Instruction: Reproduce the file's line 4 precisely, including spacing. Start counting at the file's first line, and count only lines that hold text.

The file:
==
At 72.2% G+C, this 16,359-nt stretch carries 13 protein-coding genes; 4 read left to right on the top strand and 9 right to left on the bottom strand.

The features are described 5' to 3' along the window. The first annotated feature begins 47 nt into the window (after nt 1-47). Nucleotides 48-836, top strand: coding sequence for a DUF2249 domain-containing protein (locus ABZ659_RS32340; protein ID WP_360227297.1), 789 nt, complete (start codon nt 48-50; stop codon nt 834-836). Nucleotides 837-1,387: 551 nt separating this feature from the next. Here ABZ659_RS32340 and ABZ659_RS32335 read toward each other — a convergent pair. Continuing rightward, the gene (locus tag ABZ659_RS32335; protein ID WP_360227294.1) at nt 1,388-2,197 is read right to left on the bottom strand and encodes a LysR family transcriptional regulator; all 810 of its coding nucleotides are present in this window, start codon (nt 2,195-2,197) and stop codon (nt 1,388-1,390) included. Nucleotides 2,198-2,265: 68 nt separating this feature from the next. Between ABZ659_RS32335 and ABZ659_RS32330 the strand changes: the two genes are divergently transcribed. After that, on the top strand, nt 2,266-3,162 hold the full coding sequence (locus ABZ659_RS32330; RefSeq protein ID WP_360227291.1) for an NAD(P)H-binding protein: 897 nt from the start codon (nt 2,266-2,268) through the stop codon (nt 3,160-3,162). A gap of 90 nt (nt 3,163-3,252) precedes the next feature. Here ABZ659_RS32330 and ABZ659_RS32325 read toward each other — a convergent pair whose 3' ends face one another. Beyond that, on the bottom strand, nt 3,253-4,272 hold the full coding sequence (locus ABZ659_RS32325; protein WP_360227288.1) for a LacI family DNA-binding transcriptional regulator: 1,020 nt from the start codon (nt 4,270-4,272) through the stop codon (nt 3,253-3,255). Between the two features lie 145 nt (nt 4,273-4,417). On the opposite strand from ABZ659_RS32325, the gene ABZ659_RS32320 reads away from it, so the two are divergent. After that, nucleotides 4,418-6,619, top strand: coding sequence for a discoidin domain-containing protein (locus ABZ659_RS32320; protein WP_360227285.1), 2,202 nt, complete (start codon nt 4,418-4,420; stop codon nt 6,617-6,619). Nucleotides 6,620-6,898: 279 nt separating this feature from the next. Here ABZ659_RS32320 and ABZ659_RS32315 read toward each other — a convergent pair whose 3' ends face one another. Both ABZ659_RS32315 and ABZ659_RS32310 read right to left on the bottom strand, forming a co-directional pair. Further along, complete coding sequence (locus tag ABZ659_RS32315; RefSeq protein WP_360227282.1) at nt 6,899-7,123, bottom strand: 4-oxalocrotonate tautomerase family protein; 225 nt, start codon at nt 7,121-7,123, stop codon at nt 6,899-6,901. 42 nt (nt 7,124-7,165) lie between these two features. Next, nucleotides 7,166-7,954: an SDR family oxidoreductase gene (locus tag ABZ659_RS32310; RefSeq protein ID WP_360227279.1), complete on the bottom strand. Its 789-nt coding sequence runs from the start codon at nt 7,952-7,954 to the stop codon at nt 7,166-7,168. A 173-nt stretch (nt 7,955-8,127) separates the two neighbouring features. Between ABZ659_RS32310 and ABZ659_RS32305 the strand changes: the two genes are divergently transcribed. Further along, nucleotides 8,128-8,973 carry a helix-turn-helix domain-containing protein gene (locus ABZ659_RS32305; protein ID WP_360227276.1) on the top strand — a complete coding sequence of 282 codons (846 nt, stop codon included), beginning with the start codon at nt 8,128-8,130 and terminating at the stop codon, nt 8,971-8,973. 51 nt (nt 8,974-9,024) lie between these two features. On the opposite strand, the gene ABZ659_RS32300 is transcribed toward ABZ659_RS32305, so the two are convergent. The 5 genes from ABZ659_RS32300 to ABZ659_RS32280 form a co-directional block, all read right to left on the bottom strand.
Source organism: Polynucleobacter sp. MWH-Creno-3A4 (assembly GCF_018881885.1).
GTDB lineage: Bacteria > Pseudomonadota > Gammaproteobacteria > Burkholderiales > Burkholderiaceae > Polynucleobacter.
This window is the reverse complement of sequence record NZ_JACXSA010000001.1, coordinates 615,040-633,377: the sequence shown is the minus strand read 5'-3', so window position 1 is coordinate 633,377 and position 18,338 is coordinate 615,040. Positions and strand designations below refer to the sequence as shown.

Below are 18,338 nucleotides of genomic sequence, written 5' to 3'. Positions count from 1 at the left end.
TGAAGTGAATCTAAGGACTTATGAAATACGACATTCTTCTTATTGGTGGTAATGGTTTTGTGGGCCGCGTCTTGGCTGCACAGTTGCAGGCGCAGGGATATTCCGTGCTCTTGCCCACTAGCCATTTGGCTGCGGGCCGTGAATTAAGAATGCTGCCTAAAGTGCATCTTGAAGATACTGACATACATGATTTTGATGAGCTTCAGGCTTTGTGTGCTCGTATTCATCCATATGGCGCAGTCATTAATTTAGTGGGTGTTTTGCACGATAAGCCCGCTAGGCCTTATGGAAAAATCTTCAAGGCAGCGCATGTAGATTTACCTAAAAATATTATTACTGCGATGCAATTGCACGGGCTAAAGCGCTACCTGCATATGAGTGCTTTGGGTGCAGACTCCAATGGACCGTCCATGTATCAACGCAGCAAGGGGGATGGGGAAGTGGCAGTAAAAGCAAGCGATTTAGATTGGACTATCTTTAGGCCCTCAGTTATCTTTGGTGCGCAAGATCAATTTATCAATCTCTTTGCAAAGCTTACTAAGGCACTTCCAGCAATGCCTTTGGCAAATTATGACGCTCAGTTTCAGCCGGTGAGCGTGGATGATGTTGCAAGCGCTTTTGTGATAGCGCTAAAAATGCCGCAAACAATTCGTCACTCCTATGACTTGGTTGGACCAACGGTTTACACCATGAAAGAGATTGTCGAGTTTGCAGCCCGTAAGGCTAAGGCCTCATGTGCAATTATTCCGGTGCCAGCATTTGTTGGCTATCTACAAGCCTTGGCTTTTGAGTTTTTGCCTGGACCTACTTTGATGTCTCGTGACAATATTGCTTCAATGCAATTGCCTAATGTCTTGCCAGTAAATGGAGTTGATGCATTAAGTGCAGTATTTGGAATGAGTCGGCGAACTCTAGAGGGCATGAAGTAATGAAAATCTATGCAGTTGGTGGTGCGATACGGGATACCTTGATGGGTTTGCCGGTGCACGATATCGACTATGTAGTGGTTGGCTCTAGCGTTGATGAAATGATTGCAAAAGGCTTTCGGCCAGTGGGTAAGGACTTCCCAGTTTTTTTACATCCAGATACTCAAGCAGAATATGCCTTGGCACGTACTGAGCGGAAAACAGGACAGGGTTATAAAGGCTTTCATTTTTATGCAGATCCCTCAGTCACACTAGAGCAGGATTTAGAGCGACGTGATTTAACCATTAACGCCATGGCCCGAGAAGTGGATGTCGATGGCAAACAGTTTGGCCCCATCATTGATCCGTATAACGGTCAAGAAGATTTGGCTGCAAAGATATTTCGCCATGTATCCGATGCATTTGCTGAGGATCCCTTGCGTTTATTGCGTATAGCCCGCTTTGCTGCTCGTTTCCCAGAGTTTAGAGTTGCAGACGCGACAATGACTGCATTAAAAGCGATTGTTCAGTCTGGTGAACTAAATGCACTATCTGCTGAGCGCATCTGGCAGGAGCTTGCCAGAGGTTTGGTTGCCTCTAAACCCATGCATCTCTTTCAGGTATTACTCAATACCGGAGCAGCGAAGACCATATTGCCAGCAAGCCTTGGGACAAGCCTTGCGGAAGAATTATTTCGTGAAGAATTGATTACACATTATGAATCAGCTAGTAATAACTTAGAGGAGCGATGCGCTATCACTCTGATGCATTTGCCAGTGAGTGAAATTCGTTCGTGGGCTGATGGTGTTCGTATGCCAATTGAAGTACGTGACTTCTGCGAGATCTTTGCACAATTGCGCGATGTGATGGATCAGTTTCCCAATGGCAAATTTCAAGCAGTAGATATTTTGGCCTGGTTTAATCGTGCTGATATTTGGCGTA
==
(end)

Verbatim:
GTDB lineage: Bacteria > Pseudomonadota > Gammaproteobacteria > Burkholderiales > Burkholderiaceae > Polynucleobacter.